For Lady Gaga, a crowd of 1,500 people may seem miniscule. She explained just as much during an emotional part of her set on Monday night at the Apollo Theater in Harlem, saying she hadn’t played a venue this small for over 10 years.
“I was playing for 30 people, then 500 people, then 1,500 people, then 10,000 people…” Gaga explained, her voice growing louder as the audience in the storied venue began applauding. By the time she got to the final stat — over 150,000 attendees for one show — the crowd at the Apollo was cheering in awe and appreciation of their Mother Monster, just as they had been for the past decade.
Granted, the 1,500 bodies all standing and milling about the Apollo on Monday — the theater has seating, but no one was sitting down for this intimate show — were an unusual mix. The event was, in large part, a celebration of the new business partnership between SiriusXM and Pandora Radio, and tickets weren’t open to the public. (In her obligatory sponsor shout-out during the show, Gaga had this to say about the corporate merger: “That’s hot. I wonder what kind of sex they’re gonna have.”) Music industry insiders and celebrities rubbed elbows with drag queens and a handful of superfans who had managed to score tickets through contests or connections. Adam Lambert was there, as was Amy Poehler. A whole deluge of record executives and platinum-blonde models hovered around the open bar before the show; everyone hugged and exchanged warm greetings as though they were at a private party, rather than a concert helmed by one of the world’s biggest entertainers. Among the more costumed attendees were Alaskan Thunderfuck, winner of Season 2 of RuPaul’s Drag Race All-Stars, and Courtney Conquers and Jamie Smith, two Toronto drag queens who run the blog and Instagram account Drag Coven.
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When Gaga finally arrived onstage, she devoted the first part of her two-hour set to elements of her Las Vegas residency show. She played her early hits — “Just Dance,” “Poker Face” and “LoveGame” — with a small troupe of lithe dancers and a five-piece rock band behind her, including keyboardist Brockett Parsons, who stood inside of a 360-degree “piano arc (of his own invention) that fit the sci-fi imagery of the show. Projected behind her at odd intervals was a 10-foot-tall alien named Enigma, created using Gaga’s voice and motion-capturing her movements. A very loose storyline followed Enigma bringing Gaga to her home planet, where the pop star learned to find herself and embrace what made her unique. “My enigma is my wisdom, my gut, my inner voice,” Gaga would explain later during the set.
What made the Apollo show different from her Vegas residency, of course, was the hometown spirit. Gaga took every opportunity to remind the audience that not only was she from New York, she hung around the Apollo’s neighborhood quite often during her youth, before she was famous. “I used to hang out in Harlem all the time,” she repeatedly intoned between songs. “All my friends lived up here.” During the set’s more awkward moments, she adopted what resembled a stereotypical “blaccent” to get the audience to put their hands up during a song or, in one extended sequence, use two of her dancers as stand-ins for her haters.
“You flippin’ me off? You live on the radio telling me to go fuck myself? You live on SiriusXM-Pandora telling me to go fuck myself?” she threatened one of them, before licking the middle finger he was holding up. “Well I’m here to tell you, in Harlem, where I used to hang out all the time, so I know, your makeup ain’t right!” As the crowd cheered, Gaga switched her voice again and added a cheeky aside: “Except, I designed a lot of what’s going on around here,” she said, putting a hand on the dancer’s face, “so honey, your makeup is all the way right!”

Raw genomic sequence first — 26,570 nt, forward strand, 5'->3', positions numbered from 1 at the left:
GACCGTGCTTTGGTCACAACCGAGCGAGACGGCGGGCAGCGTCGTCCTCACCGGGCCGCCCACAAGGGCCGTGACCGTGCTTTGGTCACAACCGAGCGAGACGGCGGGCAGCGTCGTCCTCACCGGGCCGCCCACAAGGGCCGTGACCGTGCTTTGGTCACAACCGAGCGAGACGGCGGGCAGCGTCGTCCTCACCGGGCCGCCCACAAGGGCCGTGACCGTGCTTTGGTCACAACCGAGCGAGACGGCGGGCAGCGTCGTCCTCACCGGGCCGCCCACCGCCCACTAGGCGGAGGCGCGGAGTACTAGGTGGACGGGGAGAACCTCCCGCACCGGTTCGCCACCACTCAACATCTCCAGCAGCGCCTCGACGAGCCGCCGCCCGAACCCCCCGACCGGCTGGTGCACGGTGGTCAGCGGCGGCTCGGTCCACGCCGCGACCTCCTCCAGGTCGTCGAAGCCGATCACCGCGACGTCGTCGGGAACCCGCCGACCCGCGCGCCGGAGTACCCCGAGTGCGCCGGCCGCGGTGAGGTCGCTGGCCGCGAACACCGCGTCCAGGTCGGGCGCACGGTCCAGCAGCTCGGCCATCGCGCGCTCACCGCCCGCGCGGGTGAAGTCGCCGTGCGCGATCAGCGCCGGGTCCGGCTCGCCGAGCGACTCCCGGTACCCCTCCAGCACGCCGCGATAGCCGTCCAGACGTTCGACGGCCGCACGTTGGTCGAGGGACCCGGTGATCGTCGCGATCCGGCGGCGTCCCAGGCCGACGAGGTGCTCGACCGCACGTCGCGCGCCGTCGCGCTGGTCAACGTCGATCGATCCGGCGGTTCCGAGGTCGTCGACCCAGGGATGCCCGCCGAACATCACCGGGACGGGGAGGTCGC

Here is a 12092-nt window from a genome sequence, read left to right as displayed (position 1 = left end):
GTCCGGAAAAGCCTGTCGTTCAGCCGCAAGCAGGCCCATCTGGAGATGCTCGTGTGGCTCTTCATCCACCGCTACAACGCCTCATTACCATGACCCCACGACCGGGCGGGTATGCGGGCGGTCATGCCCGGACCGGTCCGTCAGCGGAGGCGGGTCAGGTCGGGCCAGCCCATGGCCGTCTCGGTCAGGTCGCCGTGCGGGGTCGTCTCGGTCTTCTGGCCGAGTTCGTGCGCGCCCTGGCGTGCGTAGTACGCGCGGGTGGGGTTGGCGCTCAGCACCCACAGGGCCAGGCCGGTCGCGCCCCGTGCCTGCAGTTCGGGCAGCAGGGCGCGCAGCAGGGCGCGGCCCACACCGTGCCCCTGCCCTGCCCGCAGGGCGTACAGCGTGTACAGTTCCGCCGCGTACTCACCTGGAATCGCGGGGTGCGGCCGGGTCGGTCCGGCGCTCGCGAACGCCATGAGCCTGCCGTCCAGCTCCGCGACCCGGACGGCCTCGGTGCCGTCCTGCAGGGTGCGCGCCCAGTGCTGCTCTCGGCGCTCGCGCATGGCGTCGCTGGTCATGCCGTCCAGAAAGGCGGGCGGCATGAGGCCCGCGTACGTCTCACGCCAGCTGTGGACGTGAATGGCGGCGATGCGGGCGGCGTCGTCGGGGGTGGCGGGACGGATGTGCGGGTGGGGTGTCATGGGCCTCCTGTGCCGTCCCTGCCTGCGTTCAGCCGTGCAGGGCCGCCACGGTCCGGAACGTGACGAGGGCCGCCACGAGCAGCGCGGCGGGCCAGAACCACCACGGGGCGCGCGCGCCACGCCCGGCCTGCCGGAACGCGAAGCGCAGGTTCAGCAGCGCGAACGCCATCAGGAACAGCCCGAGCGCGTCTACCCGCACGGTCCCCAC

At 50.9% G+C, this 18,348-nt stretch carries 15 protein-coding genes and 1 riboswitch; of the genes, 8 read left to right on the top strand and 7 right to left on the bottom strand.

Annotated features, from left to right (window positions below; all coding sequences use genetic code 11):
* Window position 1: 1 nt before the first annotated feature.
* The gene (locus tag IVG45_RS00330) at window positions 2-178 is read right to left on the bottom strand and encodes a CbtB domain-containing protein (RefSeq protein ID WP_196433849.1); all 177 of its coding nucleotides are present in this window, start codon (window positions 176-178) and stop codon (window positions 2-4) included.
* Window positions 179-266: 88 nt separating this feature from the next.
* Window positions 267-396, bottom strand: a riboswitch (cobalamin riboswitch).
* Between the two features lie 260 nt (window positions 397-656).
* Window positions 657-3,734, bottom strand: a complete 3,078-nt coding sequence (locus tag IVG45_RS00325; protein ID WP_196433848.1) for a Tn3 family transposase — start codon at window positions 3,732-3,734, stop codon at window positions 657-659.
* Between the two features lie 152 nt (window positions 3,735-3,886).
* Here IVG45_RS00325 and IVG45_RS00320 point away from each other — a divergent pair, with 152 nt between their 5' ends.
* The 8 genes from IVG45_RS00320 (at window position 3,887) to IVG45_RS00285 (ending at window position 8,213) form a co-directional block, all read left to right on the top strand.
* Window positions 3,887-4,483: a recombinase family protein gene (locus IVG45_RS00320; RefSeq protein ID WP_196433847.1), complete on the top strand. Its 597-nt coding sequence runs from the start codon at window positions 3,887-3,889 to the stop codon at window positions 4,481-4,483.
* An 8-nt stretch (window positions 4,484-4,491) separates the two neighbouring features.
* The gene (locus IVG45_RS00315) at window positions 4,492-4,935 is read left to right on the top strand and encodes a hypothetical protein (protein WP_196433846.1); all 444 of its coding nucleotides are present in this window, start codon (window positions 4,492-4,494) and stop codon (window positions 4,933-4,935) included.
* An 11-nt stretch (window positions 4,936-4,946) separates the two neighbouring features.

The show took a sudden shift towards a rock-arena feel when Gaga took a seat at her keyboard. The pop star has always made her piano performances just as much of an entertaining spectacle as her elaborate dance routines, and standing in the Apollo while she and her band performed “You & I,” it felt as though her ten-year career could have gone purely in the direction of Elton John if she had wanted it to. But that would ignore the era in which Gaga came up, especially for her vast swaths of LGBTQ fans; it’s important to remember that she was the gay pop star when drag queens truly became mainstream. The costumed pageantry will always be a part of who she is as an artist, even though sincerity and corny earnestness is just as much a staple of her work, particularly when she’s seated at a piano.
“It’s World Pride Week – if I had it my way, World Pride would be a 365 deal during the year,” she said before “Million Reasons,” to uproar from the crowd. She went on to acknowledge the 50th anniversary of Stonewall this Friday, and especially acknowledged the contributions of Marsha P. Johnson, a black trans woman, activist and key force at the Stonewall Riots who is often written out in whitewashed LGBTQ histories.
Gaga finished up the show with encore performances of “Bad Romance,” “Born This Way” and, for the inevitable encore, her Star Is Born hit “Shallow.” As she, her dancers and her band took their bows, she passed around a microphone so that all of her stage cohorts could say their names and introduce themselves to the crowd. Her onstage antics may not always make the most sense, or spark as much inclusivity as she’d want to believe, but even 10 years after thanking “God and the gays” in acceptance speeches, Gaga’s generosity remains at the core of her star image. The Apollo audience on Monday night wouldn’t have it any other way.
“Just Dance ”
“Poker Face ”
“Dance in the Dark”
“The Edge of Glory ”
“Million Reasons ”
“Yoü and I ”
“ Born This Way ”
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